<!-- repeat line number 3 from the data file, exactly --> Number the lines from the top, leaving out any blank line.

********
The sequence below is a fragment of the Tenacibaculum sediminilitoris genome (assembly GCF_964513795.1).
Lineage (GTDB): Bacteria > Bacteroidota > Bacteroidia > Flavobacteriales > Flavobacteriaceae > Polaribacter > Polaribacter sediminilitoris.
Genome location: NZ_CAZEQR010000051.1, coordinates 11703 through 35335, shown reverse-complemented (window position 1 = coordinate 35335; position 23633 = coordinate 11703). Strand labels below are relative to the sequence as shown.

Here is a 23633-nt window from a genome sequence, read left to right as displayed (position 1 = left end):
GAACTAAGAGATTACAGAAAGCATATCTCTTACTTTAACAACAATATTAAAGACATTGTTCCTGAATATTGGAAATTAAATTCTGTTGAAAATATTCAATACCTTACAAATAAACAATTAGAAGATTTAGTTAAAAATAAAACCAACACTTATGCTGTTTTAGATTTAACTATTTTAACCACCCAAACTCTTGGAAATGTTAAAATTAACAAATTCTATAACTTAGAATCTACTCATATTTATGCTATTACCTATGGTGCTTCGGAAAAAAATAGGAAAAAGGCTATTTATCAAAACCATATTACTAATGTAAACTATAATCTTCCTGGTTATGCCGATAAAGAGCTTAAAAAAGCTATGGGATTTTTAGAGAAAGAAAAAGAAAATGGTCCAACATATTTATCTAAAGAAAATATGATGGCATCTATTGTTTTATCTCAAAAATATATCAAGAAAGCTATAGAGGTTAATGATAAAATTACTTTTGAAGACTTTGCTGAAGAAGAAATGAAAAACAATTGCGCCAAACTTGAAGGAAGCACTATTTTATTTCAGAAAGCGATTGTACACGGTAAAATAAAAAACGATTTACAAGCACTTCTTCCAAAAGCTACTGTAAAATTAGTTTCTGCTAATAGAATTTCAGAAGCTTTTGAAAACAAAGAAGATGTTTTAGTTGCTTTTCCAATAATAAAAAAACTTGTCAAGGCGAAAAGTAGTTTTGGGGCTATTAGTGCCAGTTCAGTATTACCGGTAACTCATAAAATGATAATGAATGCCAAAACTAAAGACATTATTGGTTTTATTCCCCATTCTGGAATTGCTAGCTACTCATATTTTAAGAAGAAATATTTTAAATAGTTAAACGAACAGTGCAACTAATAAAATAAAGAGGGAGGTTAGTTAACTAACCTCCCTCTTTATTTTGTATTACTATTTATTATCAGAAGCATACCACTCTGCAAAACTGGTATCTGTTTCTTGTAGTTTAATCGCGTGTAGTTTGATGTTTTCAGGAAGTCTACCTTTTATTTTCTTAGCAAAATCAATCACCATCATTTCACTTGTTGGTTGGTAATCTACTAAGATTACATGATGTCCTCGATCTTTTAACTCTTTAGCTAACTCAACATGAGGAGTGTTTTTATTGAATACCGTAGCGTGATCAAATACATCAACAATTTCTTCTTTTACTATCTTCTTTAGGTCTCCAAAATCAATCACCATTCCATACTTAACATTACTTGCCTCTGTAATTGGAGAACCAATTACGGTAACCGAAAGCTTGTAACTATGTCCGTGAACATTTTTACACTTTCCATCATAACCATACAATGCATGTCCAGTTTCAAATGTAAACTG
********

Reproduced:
Genome location: NZ_CAZEQR010000051.1, coordinates 11703 through 35335, shown reverse-complemented (window position 1 = coordinate 35335; position 23633 = coordinate 11703). Strand labels below are relative to the sequence as shown.